Am I A Local Yet?

Taking time to reflect on the culture of London is crucial as I have settled in to my life in the United Kingdom.  As patterns emerge and habits form, I felt it was necessary to question the differences and similarities between London and Pittsburgh.  The way in which I am experiencing school, travel, social gatherings, and exercise differs from the ways I would go about them back home.

Before leaving, I had set some expectations for my time studying abroad. As I mentioned previously, I was in London ten months ago which has given me accurate expectations of how Londoners interact with others.  Knowing that Londoners hardly speak on public transportation, walk on the left side of the sidewalk, and keep to themselves has expedited the transition for me. What I was not sure about, however, was how I would respond to academics abroad.  Would I have enough time to get all my work done?  Are the professors stricter in classroom etiquette?  Questions like these buzzed around my head before departing. The CAPA center in London is different than what I am used to back at Pitt.  Instead of studying on a university campus, CAPA owns a five-story building in South Kensington that houses classrooms, study lounges and support staff.

The red door at the CAPA building welcomes me for classes

The professors who teach at CAPA are local instructors who work for several universities in the area.  I also have the pleasure of taking an accounting elective with Pitt professor Brian Hogan.  The main academic difference with Dr. Hogan’s class is that we meet twice a week for extended periods of time.  I’ve had to spend time adjusting to this aspect of learning abroad.  Having a three hour class in the evening is new to me and I’ve been in the process of training my brain to focus for that extended period.  For my other class, I get to experience the unique nature of being taught by a British professor. My European Government class is taught by a Londoner who has been an adjunct at a plethora of universities across the continent.   In my mind, I was expecting a proper Englishman to walk into class who would not put up with any nonsense.  Instead, I received a warm smile and a few funny jokes when he introduced himself.  Our class meetings are conducted in a semi-circle to create a more intimate environment.  Something I was not expecting was how talkative British people are once you say hello.  My professor is a library full of information and has a story to tell about all topics we discuss.  He frequently reminds us to alert him if he is going on a tangent. Patience is a virtue and it’s worth listening to his educational tales.  The best advice I can give to future travelers is to take advantage of these diverse professors’ background and expertise. They offer something that is unique and well-worth taking to heart.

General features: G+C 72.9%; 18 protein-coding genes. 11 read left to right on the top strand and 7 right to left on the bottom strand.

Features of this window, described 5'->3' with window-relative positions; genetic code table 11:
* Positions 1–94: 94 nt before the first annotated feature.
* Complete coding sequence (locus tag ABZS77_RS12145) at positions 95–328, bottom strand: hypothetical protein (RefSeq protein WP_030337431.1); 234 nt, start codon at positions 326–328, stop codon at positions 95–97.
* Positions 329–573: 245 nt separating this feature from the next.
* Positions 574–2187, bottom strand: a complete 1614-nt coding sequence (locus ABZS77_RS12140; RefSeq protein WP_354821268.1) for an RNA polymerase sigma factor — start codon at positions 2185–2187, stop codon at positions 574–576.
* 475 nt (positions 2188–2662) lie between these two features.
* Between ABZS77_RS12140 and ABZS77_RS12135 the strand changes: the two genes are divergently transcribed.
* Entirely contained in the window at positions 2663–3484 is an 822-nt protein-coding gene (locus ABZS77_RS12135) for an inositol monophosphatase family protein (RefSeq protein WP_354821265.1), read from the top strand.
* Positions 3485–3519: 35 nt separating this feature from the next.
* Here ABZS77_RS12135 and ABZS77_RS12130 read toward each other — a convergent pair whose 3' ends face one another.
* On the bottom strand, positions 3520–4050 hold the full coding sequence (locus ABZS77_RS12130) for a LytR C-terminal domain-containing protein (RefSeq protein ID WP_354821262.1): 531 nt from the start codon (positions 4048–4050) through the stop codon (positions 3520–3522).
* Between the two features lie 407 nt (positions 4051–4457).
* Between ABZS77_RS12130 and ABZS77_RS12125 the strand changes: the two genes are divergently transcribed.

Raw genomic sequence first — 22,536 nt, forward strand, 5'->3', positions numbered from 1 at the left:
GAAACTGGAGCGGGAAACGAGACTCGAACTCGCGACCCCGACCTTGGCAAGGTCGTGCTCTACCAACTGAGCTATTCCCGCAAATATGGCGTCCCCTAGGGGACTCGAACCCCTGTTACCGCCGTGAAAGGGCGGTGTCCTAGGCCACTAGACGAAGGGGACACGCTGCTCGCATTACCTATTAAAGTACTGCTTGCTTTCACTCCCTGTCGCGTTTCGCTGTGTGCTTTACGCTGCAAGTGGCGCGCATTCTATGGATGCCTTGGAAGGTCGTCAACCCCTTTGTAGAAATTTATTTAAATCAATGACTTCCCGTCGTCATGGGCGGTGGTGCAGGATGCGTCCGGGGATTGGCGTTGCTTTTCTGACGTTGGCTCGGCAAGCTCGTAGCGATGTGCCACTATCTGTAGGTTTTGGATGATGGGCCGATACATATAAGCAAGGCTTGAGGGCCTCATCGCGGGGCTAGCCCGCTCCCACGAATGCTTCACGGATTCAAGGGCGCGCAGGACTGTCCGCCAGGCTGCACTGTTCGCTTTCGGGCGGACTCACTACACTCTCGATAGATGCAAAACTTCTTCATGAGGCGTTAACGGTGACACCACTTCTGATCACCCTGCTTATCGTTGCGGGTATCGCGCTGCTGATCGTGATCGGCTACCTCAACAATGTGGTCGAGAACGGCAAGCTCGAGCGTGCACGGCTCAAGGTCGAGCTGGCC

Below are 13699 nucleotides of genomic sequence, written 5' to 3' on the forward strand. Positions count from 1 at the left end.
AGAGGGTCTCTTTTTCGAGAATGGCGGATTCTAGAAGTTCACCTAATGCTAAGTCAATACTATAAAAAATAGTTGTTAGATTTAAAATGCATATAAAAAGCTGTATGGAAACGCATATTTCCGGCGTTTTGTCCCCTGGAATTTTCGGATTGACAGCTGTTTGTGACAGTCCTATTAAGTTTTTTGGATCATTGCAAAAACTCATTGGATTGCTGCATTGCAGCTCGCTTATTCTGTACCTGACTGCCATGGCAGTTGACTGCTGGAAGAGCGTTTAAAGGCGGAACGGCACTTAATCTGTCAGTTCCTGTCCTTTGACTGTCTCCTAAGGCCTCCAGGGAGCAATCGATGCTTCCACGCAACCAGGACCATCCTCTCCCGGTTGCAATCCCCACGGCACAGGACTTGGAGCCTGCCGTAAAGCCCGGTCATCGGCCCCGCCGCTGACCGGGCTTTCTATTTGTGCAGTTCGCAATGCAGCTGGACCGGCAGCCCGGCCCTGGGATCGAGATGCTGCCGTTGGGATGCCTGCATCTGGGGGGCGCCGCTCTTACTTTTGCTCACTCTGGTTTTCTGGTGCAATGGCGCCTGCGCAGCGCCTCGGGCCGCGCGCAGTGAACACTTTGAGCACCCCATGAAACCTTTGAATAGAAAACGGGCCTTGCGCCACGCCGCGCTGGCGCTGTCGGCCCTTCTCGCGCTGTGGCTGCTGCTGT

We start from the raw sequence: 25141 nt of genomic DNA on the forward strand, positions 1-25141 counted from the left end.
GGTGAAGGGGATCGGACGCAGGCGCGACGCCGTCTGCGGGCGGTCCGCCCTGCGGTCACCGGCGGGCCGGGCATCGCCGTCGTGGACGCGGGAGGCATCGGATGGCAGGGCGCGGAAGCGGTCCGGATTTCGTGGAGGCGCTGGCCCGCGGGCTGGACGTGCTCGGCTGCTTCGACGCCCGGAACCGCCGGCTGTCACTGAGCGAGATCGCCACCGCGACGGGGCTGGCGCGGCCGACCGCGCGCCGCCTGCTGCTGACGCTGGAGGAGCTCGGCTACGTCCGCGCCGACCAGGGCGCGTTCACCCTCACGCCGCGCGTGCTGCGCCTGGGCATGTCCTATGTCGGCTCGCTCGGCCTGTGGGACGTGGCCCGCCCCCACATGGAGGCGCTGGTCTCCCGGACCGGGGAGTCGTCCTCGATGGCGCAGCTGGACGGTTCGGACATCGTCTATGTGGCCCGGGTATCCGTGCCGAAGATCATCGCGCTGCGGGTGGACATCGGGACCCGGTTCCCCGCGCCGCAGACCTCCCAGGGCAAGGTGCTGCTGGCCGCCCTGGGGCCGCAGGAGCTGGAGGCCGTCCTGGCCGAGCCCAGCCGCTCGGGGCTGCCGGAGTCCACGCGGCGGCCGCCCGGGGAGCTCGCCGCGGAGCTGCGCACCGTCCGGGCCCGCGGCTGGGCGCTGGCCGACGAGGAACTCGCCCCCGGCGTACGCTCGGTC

Outside of academics, I wasn’t ready for the social interactions that Brits have with each other. Like my professor, many Londoners are chatty and spend time talking with their friends and American students. The main places that people meet to hang out are the public houses, better known as the pubs.  The reason I bring this up is not to talk about the drinking that goes on at pubs but how the pub has been fused into the nature of social interaction in London.  British people go to the pubs after work to be with their friends, after church on Sundays to have a meal with their family, or to watch the big game on the television monitors.  In fact, a study found that one in four Brits will meet their future spouse in a pub. I’ve found the communal fellowship fascinating.  In America, we can be individualistic.  I leave work. I drive back to my home.  I eat my own meal.  I watch my own TV show.  I do whatever I want to do.  In Britain, this is not the case.  The pubs are the means that cement this strong community.

Community is also experienced in the way Brits keep in shape.  Fitness is one of my values back home and I’m trying my best to keep up the work-rate here in London.  Most mornings I go for a run in the park.  While I run by myself, I observe throngs of running groups.  These social runners have found a way to find community in what they love to do.  Before GBI London, I had not thought about using fitness to build community. Perhaps I will be able to take this cultural trend back to Pittsburgh with me.

The last big takeaway I have experienced thus far has been how small the UK feels yet how culturally diverse the nation is.  One weekend, I went to Brighton and the cliffs of Eastbourne.  By train, the trip took about ninety minutes.  These two coastal towns are closer to London than I am from the beach back home, yet I experienced a larger cultural difference than back home.  London is a fast-paced city.  Most people recognize this; however, one experiences the full magnitude of this speed when they visit towns outside on London.  No one is sprinting down the sidewalk to catch the tube and the locals seemed continent to not have every second of their day planned.  I was thankful for this opportunity to travel so that I could see just how fast-paced life is back in London.  I will certainly keep this in mind as I continue in the program. It will be important to take time to slow down and experience other British culture in the surrounding area.

The coastal cliffs of Eastbourne gave me a whole new perspective on life in the UK

Thank you for following my journey.


Stetson Fenster